Mink never wrote in the diary again, but his second-born, Bunt, had. What he wrote was poorly spelled and seemed to be about him having girl-problems and wishing his brother had not gone witch-hunting with some friends of his. A later entry had him being at the rare age (at that time) of eighty nine. The hand writing was better, but his spelling was not. He was giving advice on life to his eldest daughter, and wishing her all the happiness in the world. From him came his daughter Savina, and her eldest son Richard, and then over a dozen more inheritors and last-name changes. From time to time the last name of Lighthand popped up again. Sooner or later, just when it seemed that his family name would disappear someone would marry one of them again. Apparently even Robin Hood himself briefly possessed the book after stealing it from one of my ancestors, though he was not even close to the hero judging by his entries that legends made him out to be. He wrote in the book six times within two years, and then it was passed on to... the bearer of his children. She herself never wrote in it, nor did her children or grandchildren. But the ones after wrote in it, and apparently even used the horn a few times themselves. Then for over six hundred years the journal was not written in at all and I began to wonder what had happened to it. A few pages seemed to have been torn or smudged out or even burned as if someone had tried to destroy the book.
Then someone named Shageesh had apparently mistaken the journal for a cookbook and added a recipe for roast goose that made my mouth water. He also added one for fried pig intestines, which made me want to vomit. I paged through his other works and skimmed other uninteresting entries until my eyes caught sight of something I remembered from history class: The Salem Witch Hunts.
My brother, mother, father, and uncle have all been accused of witchcraft and were hung last week. How ironic it is that it was I myself that was using magic and not my family. I suppose I'm just that good at leaving false evidence. Or perhaps those overzealous people that call themselves Christians are simply too eager to believe themselves on the righteous path. So much for 'Never allowing a sorceress to live.' all those girls that claimed to have performed magic that were allowed to live while those that swore innocence died. Fools, all. I, fortunately, was out of town and staying with other relatives at the time of the trials, so I was able to escape. Some of the girls that earlier declared themselves practitioners of magic have been stoned or shot by others who, like me, believed the trial's form of punishment to be reversed. I shall have to put the horn away for now lest suspicion fall upon me.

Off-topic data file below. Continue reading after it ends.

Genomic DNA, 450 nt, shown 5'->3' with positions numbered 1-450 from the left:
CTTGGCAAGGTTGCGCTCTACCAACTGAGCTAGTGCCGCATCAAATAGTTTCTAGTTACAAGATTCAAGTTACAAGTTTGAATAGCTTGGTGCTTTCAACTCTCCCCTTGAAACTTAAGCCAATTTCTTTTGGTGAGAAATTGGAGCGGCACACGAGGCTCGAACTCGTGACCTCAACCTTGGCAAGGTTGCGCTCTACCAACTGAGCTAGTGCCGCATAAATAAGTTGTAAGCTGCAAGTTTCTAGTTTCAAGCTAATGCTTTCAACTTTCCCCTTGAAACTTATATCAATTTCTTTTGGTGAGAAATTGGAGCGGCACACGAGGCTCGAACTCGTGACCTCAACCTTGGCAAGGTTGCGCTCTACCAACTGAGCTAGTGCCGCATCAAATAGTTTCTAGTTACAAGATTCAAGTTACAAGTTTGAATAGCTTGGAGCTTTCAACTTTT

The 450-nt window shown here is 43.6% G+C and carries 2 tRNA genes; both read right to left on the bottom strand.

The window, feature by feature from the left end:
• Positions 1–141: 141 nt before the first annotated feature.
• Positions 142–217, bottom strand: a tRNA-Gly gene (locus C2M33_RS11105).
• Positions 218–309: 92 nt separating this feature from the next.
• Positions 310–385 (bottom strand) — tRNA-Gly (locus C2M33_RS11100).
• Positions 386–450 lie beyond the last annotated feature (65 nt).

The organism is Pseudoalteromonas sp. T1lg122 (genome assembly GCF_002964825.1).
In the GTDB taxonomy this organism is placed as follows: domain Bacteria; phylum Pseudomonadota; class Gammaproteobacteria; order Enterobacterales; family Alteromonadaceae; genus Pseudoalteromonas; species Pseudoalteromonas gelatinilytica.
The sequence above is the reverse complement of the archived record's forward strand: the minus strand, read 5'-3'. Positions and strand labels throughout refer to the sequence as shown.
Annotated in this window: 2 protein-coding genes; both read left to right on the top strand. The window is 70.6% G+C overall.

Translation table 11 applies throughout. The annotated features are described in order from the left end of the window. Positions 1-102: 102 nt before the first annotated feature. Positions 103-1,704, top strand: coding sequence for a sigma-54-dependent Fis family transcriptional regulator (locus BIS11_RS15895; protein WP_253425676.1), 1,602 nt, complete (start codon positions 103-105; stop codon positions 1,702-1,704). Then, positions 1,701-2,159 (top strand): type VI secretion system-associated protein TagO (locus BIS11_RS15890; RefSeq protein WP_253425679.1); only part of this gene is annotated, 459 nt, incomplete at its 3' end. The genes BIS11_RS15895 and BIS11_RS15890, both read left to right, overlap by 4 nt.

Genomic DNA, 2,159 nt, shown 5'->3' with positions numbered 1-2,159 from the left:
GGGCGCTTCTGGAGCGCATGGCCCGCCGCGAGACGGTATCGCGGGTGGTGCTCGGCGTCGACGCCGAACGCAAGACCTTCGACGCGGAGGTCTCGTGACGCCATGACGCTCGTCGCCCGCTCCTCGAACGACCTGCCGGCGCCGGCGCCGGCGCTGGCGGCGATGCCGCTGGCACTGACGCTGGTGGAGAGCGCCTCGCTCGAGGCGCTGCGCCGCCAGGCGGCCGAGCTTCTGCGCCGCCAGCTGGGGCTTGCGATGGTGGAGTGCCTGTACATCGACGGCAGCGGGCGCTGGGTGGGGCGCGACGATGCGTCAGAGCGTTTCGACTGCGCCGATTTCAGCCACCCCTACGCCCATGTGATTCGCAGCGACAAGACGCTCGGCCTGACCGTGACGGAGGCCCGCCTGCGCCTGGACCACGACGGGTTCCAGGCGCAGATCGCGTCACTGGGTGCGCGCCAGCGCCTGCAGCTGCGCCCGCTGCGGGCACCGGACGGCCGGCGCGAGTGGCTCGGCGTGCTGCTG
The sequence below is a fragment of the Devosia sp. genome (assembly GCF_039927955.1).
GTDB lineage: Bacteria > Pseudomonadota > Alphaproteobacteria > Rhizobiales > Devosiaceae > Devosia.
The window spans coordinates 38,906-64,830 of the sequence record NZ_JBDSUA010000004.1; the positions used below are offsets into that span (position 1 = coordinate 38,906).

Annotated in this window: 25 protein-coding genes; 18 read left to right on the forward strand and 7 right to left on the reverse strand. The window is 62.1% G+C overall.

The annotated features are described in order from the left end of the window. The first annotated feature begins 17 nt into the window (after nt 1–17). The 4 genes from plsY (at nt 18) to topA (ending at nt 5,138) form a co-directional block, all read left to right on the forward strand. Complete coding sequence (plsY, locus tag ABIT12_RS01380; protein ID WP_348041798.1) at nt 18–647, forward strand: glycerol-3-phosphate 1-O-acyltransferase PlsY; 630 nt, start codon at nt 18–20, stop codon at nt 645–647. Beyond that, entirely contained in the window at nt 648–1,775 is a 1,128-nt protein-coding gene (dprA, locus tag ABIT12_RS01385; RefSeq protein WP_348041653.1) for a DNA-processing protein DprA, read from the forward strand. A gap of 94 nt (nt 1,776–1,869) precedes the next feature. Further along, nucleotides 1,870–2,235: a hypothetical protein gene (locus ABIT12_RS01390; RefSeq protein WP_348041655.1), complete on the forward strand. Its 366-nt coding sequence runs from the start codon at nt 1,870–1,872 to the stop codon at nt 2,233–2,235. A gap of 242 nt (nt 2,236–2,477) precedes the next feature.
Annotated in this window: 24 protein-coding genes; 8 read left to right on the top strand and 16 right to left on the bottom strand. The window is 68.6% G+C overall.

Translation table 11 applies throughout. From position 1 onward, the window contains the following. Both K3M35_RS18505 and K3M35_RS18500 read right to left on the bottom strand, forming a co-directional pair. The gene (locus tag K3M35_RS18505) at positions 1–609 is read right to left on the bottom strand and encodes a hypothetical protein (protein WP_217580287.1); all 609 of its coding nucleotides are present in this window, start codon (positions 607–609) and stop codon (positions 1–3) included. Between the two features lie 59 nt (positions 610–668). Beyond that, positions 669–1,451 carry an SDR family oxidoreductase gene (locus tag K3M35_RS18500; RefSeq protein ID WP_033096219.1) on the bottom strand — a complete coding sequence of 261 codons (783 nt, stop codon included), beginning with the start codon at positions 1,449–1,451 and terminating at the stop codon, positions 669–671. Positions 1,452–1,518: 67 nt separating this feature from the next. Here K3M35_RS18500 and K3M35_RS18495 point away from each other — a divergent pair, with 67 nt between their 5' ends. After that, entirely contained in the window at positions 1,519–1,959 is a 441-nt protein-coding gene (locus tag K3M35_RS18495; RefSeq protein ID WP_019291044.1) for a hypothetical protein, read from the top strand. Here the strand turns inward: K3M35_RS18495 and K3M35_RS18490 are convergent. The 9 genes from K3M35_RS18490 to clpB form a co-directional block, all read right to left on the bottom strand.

I stopped reading, feeling sick. One of my ancestors made it look like her family was performing magic so that she herself could escape? To my grim satisfaction, she later died of cholera and both the horn, and the journal passed on to someone else. Someone who apparently couldn't read. Instead he or she drew pictures on several blank pages. Pictures of plants, people, styles of clothing, weapons, and the horn itself. A short explanation from a school teacher explained who and what each drawing was, and the name of the person who drew them. Another Lighthand. Wow. We've been around for a long time! I thought, amazed.
Finally, after flipping through more pages than logic allowed for how slim the journal was, I came to my great-grandfather.
September 9'th, 1979
I've done it! I've finally found the old forest that original writer in this journal spoke about! Equine Forest is located in what is now known as-
I cursed. Loudly. Whatever had once been the next word had been smudged up. I tried touching the horn to it in hopes that it had only been altered, but no. I read on, hoping for a clue.
I do not dare leave the actual location written here though, in fear that someone with a cruel heart might extort the locals on the other side of the Stone Arch Gate. I will journey there to the Welsh lands myself as my ancient ancestor did and put the journal, the horn, and a little gift of my own, a red silk magician's cape for the next bearer of the horn and journal into my father's clothing chest. To whom it may concern, I wish you good luck, and pray that you are as gentle and kind hearted as my dear, departed wife. I shall tell my son about our heritage, as most of our ancestors have in hopes that the truth of the past not be forgotten. To my son, I pray this journal finds its way into your hands, but if not, then the power of the horn shall keep it safe as it always has.
P.S. That cape was once worn by myself when I saw the Magician Houdini perform in person. I'm not sure for certain on this point, but I believe that he too once bore a Unicorn's horn of his own carved into pieces small enough to swallow but large enough that they would not go through his digestive tract, enabling him to escape from anything. I suspect the day he died was the day his horn finally failed as one day ours too will.
Welsh lands...that's in the U.K., isn't it? An idea suddenly occurred to me. It was a bit risky, but I thought it worth checking out, if only to see the land where our family originated. I stuffed the journal into the cape, rolled it up, and stuck the horn awkwardly into a pocket. I shut the crate and left and locked up the garage. It was fully night now, and nearing eleven o'clock at night. And, of course, it was freaking cold!! Shivering, I went into my house and called my mother back. Fortunately she and dad weren't going to be able to leave the US until tomorrow when the soonest flight arrived. I waited briefly. Mom had a favorite show that came on every night at ten, and then she'd watch the news until roughly about eleven twenty. Then she'd turn the TV off and go to sleep.
“Hello Jacob. Why are you calling so late? You change your mind?” she asked, yawning.
“In a way. I just remembered something Granddad used to tell me when I was a kid. Would you mind if I took a trip to visit the land of my ancestors?”